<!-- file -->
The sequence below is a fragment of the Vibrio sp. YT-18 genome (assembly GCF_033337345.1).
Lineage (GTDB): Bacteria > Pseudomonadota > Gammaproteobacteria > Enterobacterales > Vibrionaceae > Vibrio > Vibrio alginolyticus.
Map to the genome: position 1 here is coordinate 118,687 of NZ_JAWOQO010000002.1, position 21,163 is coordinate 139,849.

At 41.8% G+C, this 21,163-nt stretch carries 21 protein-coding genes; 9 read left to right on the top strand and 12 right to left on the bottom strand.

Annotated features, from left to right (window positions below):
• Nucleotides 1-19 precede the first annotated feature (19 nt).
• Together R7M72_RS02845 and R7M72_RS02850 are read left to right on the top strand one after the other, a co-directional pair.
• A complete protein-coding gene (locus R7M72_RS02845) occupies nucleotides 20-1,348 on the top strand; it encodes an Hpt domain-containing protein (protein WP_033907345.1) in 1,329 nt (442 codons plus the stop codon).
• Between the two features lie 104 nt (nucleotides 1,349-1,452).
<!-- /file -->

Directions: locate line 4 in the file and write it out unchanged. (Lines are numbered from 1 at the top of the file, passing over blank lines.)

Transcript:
At 41.8% G+C, this 21,163-nt stretch carries 21 protein-coding genes; 9 read left to right on the top strand and 12 right to left on the bottom strand.